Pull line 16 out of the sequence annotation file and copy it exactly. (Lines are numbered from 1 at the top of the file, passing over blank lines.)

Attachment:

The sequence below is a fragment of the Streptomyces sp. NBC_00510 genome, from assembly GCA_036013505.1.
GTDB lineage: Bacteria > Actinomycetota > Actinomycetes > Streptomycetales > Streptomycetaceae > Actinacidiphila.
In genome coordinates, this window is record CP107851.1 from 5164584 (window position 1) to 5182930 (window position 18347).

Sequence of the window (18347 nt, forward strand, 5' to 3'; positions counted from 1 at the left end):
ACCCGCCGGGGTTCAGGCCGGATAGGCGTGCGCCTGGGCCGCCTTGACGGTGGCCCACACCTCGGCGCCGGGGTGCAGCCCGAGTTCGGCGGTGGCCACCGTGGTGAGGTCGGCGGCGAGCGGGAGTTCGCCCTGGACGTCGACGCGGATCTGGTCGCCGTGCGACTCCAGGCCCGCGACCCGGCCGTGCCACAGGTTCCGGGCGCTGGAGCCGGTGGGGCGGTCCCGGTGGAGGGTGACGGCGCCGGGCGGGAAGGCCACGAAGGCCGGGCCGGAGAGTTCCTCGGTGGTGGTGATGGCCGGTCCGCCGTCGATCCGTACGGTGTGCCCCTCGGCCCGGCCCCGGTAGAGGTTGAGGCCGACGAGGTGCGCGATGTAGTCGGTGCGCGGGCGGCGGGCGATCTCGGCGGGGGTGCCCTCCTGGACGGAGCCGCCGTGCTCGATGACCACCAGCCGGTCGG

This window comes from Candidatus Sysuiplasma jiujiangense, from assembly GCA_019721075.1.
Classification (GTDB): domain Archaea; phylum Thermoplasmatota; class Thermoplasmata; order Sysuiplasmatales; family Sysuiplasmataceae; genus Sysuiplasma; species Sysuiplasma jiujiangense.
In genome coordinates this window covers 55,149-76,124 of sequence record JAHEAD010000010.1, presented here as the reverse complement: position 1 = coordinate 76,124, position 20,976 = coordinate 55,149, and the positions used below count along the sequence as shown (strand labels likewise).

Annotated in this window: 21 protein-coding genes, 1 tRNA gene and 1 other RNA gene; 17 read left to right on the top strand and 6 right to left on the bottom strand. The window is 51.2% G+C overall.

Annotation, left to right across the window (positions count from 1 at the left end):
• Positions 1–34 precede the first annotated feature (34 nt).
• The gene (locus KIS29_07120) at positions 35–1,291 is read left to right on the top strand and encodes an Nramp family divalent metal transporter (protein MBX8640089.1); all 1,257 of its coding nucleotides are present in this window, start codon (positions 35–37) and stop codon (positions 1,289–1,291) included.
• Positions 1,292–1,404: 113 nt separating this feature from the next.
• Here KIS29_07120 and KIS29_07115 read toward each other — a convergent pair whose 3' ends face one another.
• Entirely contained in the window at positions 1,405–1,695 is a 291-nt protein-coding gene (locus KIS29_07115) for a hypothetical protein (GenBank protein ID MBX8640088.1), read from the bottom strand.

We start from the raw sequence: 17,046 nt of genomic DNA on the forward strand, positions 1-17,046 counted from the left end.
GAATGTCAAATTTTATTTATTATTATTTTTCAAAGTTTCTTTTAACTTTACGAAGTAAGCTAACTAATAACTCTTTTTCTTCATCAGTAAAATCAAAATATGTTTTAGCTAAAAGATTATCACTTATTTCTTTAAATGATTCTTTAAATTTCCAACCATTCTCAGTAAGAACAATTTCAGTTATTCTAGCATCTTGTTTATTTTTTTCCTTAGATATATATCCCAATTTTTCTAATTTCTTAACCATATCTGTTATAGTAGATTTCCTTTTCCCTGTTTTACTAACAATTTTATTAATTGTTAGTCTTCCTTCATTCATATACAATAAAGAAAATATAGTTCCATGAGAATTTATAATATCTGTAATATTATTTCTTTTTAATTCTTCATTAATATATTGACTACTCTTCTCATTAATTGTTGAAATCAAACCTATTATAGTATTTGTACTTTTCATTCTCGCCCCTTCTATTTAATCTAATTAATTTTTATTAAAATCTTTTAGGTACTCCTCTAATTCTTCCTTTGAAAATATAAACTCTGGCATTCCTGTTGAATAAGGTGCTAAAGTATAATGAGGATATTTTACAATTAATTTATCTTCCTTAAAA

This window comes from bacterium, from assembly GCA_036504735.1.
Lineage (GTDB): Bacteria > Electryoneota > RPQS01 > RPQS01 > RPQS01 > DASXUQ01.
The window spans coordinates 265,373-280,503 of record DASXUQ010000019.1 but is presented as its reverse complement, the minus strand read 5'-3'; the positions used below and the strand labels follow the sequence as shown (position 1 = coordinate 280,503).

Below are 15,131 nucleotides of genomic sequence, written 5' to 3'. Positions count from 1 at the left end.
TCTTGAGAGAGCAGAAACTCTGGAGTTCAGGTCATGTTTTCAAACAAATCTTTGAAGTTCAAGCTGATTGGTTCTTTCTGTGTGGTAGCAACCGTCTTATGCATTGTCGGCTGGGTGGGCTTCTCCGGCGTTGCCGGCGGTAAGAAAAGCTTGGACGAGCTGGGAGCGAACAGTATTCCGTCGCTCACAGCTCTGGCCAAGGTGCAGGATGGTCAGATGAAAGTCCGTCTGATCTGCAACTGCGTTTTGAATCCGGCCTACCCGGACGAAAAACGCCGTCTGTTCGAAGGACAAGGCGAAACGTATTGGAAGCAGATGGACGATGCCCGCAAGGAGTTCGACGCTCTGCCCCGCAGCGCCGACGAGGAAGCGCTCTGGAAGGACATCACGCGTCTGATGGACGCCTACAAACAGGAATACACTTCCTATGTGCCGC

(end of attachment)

We start from the raw sequence: 17,046 nt of genomic DNA on the forward strand, positions 1-17,046 counted from the left end.